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Social Stories

Picture of Adelina Gotera
Social Stories
by Adelina Gotera - Saturday, 6 October 2012, 7:23 PM
Listening to our parents and grandparents about their concerns regarding social behavior of their preschoolers, I thought of writing about Social Stories.

Social Stories is one of the most helpful methods for teaching social skills for children with autistic spectrum disorders as well as for typical children. This strategy was developed by Carol Gray. A social story is a description of a social situation that includes the social cues and appropriate responses, and that is written for a specific situation for the individual child. It can be used for a variety of purposes, like, introducing changes and new routines, explaining reasons for the behaviors of others, and teaching situation-specific social skills. It is useful for children who have a level of cognitive functioning that allows them to understand the story, and I believe most of our 3-5 year old children have this cognitive ability. To be effective, a social story should describe a situation from the perspective of the child, direct the child to do the appropriate behavior and be in the voice of the child (i.e., from the "I" perspective).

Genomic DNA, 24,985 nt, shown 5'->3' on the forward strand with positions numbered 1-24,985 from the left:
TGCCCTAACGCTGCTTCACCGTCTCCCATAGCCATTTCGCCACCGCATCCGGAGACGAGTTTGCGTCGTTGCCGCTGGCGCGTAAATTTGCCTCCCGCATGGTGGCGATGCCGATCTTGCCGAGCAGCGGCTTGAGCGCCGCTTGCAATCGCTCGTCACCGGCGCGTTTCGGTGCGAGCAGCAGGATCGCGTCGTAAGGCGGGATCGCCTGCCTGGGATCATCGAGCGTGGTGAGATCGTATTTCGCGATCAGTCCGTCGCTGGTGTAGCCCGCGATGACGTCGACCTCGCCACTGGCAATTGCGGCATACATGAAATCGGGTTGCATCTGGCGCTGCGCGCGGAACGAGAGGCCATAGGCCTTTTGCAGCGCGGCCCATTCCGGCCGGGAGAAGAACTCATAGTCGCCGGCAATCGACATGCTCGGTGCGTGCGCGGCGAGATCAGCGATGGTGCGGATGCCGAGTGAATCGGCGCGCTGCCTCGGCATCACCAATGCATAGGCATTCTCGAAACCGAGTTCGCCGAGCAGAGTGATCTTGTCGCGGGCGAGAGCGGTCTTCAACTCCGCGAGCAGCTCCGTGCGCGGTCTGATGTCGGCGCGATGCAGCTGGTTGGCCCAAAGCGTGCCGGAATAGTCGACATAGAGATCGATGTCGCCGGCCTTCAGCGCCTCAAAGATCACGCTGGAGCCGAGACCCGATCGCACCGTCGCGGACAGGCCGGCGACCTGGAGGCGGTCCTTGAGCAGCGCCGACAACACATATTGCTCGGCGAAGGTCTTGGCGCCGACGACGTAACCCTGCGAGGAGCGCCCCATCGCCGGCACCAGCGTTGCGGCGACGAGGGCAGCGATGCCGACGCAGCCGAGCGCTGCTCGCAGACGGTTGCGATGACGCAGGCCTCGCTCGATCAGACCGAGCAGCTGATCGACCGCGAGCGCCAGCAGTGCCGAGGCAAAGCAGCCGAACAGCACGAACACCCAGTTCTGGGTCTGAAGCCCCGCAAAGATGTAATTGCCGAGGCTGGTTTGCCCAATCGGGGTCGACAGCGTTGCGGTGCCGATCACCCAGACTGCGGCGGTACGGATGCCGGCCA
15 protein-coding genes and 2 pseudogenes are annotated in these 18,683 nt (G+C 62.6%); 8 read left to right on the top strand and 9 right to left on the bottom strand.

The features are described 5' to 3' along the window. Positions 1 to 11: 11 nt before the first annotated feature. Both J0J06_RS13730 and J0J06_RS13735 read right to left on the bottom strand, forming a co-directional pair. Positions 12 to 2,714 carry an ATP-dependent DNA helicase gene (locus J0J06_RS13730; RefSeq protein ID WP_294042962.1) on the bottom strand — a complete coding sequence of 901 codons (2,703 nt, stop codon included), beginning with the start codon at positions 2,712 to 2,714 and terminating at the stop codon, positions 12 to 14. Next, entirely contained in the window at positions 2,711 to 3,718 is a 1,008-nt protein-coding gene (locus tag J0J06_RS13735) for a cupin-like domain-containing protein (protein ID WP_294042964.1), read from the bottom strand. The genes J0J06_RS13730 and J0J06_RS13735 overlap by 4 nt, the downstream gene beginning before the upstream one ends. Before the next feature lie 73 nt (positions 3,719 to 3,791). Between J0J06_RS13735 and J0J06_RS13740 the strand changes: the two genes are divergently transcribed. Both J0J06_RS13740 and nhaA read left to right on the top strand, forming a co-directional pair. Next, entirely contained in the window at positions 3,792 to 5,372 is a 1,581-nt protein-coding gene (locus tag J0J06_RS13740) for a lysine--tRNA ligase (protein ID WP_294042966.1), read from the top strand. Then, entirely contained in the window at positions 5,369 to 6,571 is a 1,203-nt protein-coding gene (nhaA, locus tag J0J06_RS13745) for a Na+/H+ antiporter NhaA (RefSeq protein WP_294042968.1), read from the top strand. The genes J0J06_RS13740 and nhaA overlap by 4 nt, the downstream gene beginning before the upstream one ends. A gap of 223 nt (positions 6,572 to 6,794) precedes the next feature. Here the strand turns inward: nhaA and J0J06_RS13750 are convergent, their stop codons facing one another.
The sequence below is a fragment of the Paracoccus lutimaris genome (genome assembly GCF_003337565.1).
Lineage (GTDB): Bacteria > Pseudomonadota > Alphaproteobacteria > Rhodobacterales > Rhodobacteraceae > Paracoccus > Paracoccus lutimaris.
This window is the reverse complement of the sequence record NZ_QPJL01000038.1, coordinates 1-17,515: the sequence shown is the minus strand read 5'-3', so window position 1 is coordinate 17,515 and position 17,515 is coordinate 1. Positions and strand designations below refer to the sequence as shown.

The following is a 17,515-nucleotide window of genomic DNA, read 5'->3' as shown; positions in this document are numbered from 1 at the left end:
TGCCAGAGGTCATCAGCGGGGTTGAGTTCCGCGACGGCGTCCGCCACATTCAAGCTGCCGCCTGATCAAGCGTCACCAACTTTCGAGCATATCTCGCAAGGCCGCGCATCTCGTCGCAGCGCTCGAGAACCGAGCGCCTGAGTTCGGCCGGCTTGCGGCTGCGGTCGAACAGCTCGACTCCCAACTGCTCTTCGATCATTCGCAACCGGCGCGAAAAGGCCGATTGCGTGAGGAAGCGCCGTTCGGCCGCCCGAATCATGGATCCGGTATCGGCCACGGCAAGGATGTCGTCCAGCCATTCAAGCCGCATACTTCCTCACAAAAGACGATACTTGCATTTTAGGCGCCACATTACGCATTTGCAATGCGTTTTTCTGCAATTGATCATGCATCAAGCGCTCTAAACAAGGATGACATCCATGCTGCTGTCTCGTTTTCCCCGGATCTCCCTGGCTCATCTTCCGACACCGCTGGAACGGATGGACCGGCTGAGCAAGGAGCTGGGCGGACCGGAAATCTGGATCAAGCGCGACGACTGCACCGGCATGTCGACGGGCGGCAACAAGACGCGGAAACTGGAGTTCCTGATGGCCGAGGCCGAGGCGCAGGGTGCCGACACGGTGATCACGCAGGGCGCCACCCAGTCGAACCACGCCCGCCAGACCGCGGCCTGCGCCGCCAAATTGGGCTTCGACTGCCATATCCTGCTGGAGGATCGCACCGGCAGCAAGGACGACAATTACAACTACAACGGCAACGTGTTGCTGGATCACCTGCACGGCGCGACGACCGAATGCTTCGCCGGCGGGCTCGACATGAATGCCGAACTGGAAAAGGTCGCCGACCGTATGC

Social stories can be created by parents, grandparents, and any concerned adults or teachers. The process begins with identifying your child needs through observation and assessment. Once a difficult situation is identified, the parent author observes the situation and tries to understand the perspective of the child in terms of what will be seen, heard, and felt. The parent author then writes the story at an appropriate comprehension level and from the perspective of the child, and includes descriptive, directive and perspective statements.

The good news is that I was able to borrow from the Central Saanich Library an illustrated social story book with examples of social stories relating to social skills, people and pet, personal care, mealtime routine, helping around the house, outdoor games/activities, restaurants and shopping, understanding the weather and about holidays, vacations and recreations.

You are most welcome to borrow the book. Having used this strategy as a parent and an early childhood/special needs educator, let me assure you it is effective in promoting appropriate social behavior in young children.